CDFW Environmental Scientist and Ocean Salmon Project team member James Phillips, holding a Chinook salmon. CDFW photo by Kristie Amtoft.

These forecasts, which were higher than last year, will be used over the next few months by fishery managers to set sport and commercial fishing season dates, commercial quotas, and size and bag limits.

“The forecasts are encouraging and suggest that California fisheries may see salmon seasons in 2015 that have increased opportunities over last year,” said Melodie Palmer-Zwahlen, a senior environmental scientist with the California Department of Fish and Wildlife.

Chinook salmon that will be harvested in ocean fisheries in 2015 hatched 2-4 years ago and, as a result, have not been highly impacted by California’s drought. Starting next year, it is anticipated that future ocean salmon fishing opportunities may be impacted by the ongoing drought.

Season dates and other regulations will be developed by the Pacific Fishery Management Council and California Fish and Game Commission over the next few months. For more information on the salmon season setting process or general ocean salmon fishing information, please visit the Ocean Salmon Project website at www.dfg.ca.gov/marine/oceansalmon.asp, or call the salmon fishing hotline at (707) 576-3429.

Anglers Urged to Return Overdue 2014 Sturgeon Fishing Report Cards

The California Department of Fish and Wildlife (CDFW) is reminding sturgeon anglers to return their 2014 Sturgeon Fishing Report Cards as required by law. Although the deadline to report their catch was Jan. 31, so far only about 9,000 (or 18 percent) of the 49,263 report cards sold have been returned. The sport fishing regulations require that all sturgeon anglers return their Report Cards, even the sturgeon anglers who did not encounter sturgeon and who did not fish for white sturgeon.

Without the data gleaned from the late report cards, CDFW’s scientific understanding of the white sturgeon and green sturgeon populations is incomplete. This makes it harder for scientists to recognize possible overfishing of the diminished white sturgeon population and to document accidental catch of the threatened green sturgeon. In this case, addressing the uncertainty could mean new harvest restrictions.

“Anglers who return their cards are providing data that is otherwise unavailable and it’s very good data.  They are also helping to protect the white sturgeon fishery and rebuild both sturgeon populations.  Anglers who do not return report cards are complicating those efforts,” said Marty Gingras, CDFW Sturgeon Program Manager. “We’re asking anglers to send the information to us now, even though the deadline has passed. It’s truly better late than never.”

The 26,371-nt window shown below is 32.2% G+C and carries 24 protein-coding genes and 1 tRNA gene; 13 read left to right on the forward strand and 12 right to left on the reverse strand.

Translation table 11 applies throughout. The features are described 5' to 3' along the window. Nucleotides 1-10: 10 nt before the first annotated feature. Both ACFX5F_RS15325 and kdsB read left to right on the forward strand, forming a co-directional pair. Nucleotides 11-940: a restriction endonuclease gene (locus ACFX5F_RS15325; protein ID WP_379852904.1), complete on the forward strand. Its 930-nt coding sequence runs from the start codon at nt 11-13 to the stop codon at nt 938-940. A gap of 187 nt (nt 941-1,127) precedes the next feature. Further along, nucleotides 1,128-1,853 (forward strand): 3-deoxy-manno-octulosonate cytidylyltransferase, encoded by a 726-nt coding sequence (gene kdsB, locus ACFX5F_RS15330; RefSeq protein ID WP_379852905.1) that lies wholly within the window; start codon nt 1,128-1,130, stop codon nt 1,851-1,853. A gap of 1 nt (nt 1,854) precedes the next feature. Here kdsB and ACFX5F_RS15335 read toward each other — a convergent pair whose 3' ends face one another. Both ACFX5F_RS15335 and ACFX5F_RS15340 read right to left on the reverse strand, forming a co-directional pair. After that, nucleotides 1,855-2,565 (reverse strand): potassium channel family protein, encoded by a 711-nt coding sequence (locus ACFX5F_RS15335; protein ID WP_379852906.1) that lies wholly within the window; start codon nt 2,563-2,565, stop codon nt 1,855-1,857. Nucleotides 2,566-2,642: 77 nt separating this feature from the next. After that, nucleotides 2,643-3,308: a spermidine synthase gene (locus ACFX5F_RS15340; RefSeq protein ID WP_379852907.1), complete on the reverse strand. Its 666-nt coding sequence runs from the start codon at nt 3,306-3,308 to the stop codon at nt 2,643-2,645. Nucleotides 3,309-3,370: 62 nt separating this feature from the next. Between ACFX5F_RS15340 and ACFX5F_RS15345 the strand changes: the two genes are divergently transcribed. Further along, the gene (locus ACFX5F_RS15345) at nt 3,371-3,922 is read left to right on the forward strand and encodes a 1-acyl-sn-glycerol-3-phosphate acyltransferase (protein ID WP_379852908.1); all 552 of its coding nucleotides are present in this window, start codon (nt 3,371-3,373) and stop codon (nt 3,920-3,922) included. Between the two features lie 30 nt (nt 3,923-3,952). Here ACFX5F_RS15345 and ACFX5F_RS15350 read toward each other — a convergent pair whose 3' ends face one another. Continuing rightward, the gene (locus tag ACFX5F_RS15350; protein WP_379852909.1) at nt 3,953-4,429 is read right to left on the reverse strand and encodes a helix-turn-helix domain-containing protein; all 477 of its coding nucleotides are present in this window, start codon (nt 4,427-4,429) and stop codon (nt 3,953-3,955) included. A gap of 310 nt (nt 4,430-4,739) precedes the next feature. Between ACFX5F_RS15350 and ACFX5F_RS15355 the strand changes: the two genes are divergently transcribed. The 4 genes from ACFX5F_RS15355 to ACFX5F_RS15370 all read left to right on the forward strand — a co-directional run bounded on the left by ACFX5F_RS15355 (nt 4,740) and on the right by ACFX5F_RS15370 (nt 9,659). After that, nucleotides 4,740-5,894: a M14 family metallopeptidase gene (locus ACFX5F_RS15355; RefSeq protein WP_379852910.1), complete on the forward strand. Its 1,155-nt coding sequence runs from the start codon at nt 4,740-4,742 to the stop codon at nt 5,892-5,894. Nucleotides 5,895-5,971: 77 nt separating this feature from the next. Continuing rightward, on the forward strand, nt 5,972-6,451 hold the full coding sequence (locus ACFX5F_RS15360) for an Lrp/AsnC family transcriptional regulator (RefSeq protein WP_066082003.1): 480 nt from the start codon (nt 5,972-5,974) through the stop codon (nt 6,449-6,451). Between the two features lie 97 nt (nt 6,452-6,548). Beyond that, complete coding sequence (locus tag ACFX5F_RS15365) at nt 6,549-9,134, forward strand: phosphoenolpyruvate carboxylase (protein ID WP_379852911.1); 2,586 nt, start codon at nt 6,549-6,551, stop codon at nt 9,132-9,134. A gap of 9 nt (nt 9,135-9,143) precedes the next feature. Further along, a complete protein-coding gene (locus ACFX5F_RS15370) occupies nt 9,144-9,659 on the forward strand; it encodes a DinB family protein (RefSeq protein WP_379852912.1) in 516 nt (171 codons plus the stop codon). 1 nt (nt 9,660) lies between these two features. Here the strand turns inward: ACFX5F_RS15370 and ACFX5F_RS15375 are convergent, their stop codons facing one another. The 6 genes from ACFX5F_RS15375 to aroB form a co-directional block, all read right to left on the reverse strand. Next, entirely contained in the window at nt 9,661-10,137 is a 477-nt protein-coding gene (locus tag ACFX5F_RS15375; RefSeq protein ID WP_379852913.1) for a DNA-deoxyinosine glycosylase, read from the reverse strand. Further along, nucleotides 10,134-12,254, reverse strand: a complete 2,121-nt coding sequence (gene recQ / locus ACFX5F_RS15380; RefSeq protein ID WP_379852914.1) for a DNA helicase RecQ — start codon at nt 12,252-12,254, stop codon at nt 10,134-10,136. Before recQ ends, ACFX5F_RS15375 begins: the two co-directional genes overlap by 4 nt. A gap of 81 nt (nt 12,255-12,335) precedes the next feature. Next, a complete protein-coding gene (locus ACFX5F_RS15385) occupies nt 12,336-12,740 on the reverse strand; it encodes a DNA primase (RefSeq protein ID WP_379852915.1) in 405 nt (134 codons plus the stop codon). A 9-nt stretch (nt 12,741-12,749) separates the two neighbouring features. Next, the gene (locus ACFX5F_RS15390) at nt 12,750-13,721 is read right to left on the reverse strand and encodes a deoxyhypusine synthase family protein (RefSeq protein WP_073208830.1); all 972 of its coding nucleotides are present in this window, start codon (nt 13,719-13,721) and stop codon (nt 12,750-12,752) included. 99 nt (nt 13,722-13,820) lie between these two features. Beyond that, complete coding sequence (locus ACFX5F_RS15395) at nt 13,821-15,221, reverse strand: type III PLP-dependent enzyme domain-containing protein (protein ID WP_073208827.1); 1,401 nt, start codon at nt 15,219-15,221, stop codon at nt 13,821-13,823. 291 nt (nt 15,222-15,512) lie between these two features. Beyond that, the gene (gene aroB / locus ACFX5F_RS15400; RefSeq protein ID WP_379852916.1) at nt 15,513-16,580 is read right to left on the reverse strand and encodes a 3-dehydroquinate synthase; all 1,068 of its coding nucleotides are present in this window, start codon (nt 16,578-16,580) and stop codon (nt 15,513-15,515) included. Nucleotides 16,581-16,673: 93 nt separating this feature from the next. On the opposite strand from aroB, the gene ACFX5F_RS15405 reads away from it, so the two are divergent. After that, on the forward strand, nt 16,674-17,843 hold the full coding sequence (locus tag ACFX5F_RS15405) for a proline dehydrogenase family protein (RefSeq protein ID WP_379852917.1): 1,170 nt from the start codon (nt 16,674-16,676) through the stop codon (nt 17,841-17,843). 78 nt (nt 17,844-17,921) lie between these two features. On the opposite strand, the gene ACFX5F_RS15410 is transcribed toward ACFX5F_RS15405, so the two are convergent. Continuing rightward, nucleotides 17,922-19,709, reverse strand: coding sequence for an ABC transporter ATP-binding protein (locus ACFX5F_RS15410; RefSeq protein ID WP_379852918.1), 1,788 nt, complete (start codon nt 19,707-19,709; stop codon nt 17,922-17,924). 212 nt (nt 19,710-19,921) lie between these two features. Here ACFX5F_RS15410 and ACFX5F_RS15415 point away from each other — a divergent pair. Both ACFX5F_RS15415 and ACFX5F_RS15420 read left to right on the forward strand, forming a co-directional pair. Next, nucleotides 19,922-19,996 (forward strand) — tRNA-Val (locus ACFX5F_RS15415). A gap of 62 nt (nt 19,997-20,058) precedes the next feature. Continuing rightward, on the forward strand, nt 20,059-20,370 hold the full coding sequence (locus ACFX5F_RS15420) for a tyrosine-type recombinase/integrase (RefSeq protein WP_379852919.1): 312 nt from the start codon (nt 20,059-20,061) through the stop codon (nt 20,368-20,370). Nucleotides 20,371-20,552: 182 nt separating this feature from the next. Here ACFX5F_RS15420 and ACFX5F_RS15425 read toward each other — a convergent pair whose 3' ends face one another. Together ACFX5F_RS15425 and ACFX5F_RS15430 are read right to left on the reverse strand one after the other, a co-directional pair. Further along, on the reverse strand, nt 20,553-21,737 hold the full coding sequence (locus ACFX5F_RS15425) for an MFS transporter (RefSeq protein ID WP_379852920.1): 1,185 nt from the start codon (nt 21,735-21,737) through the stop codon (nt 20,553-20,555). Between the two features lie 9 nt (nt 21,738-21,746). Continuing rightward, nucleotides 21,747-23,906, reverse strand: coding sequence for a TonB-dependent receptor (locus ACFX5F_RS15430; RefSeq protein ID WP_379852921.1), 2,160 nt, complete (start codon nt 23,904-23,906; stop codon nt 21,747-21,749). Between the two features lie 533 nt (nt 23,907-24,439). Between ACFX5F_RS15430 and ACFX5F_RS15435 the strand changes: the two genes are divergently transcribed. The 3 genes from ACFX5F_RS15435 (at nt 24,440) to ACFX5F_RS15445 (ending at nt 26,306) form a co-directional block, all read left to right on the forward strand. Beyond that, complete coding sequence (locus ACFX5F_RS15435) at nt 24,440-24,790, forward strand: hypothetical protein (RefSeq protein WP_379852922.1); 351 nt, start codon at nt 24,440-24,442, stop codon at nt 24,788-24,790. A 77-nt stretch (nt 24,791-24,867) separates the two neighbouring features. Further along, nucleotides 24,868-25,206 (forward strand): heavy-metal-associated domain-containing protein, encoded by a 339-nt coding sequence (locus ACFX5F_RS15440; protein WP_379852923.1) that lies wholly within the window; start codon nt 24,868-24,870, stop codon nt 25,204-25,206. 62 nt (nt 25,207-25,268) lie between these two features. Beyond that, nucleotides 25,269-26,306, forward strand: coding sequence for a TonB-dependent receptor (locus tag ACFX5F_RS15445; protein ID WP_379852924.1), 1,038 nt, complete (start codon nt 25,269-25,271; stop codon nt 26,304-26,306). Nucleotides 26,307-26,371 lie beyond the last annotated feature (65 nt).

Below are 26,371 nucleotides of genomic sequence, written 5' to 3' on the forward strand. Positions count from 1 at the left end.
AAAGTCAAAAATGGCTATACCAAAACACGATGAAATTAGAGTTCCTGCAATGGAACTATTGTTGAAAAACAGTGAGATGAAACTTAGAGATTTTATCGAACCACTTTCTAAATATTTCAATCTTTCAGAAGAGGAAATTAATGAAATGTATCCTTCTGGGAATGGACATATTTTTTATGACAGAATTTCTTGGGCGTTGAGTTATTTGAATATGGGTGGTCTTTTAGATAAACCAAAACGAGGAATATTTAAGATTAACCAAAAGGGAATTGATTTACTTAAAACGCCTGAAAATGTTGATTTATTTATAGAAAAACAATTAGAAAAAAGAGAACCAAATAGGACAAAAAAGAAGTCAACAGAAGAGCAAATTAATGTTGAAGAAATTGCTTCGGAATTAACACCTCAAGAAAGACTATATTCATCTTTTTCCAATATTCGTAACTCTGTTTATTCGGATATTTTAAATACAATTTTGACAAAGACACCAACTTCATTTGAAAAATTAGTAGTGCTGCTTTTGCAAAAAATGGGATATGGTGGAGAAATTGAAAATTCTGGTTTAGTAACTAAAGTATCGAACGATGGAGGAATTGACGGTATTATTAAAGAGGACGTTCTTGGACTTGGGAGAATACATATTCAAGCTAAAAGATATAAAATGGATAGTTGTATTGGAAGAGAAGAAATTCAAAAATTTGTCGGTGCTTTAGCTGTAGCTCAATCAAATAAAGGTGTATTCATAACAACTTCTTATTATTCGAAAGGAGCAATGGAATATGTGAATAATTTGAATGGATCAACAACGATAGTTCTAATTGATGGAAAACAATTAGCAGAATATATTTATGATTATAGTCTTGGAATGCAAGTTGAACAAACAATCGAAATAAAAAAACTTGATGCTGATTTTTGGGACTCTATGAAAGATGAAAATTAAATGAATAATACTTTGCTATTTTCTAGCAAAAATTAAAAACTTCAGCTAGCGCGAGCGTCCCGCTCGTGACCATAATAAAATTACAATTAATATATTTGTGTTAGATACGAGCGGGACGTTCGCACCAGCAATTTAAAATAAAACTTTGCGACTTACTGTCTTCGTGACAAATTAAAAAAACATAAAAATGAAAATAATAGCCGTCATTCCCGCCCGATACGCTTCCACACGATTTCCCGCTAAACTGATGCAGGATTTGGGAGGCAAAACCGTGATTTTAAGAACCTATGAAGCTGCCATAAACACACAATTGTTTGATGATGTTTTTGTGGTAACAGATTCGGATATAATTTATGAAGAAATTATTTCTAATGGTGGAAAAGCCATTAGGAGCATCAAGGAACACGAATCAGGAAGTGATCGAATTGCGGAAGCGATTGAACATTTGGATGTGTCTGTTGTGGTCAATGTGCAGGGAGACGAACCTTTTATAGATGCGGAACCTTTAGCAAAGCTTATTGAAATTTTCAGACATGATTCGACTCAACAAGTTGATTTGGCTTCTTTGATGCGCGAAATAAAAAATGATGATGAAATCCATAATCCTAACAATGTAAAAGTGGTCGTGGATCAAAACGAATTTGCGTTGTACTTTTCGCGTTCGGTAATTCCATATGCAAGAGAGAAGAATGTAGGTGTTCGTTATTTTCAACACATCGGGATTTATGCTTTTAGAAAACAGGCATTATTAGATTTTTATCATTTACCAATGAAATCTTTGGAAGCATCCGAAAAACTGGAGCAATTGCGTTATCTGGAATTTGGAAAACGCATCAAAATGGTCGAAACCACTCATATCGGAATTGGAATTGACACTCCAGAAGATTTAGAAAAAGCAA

Anglers can return the overdue report cards by mail to the address printed on the card or use the CDFW website at https://www.wildlife.ca.gov/Licensing/Fishing – 758846-harvest-reporting

White sturgeon and green sturgeon are anadromous, meaning they move from the salt and brackish water to spawn in freshwater. They are both native California species and can live to be more than 100 years old.  California’s white sturgeon and green sturgeon populations were substantially reduced by commercial fishing in the 19th century and the recreational and commercial sturgeon fisheries were (with minor exceptions) closed from 1901 through 1953. Only recreational fishing for sturgeon has been allowed since 1954, and that fishery has become increasingly restricted over time in an effort to rebuild the populations and protect the fishery.

Media Contact:
Marty Gingras, CDFW Sturgeon Program Manager, (209) 234-3486
Andrew Hughan, CDFW Communications, (916) 322-8944

CDFW to Hold Public Meeting Regarding Pacific Halibut Management

Media Contacts:
Caroline McKnight, CDFW Marine Region, (831) 649-7192

Carrie Wilson, CDFW Communications, (831) 649-7191

The California Department of Fish and Wildlife (CDFW) invites the public to attend a meeting to discuss the 2015 recreational Pacific halibut fishing season dates under consideration for California.

halibut2
A CDFW sampler taking data from a sport-caught Pacific halibut in 2012. CDFW photo by E.W. Roberts III.

The meeting is scheduled for Wednesday, Feb. 4, 2015 at the City of Eureka Wharfinger Building in the Bay Room, located at 1 Marina Way, Eureka (95501) from 6-8:30 p.m.

The meeting will provide information on Pacific halibut management and include a discussion on 2015 season options for the recreational fishery. The public is encouraged to provide input to managers and representatives that will aid in the development of future Pacific halibut management for 2015 and beyond.

Pacific halibut fishing regulations are developed through a collaborative regulatory process involving the Pacific Fishery Management Council, National Marine Fisheries Service, California Fish and Game Commission and the International Pacific Halibut Commission.

For more information regarding Pacific halibut management, please refer to the CDFW website at www.dfg.ca.gov/marine/pacifichalibut.asp.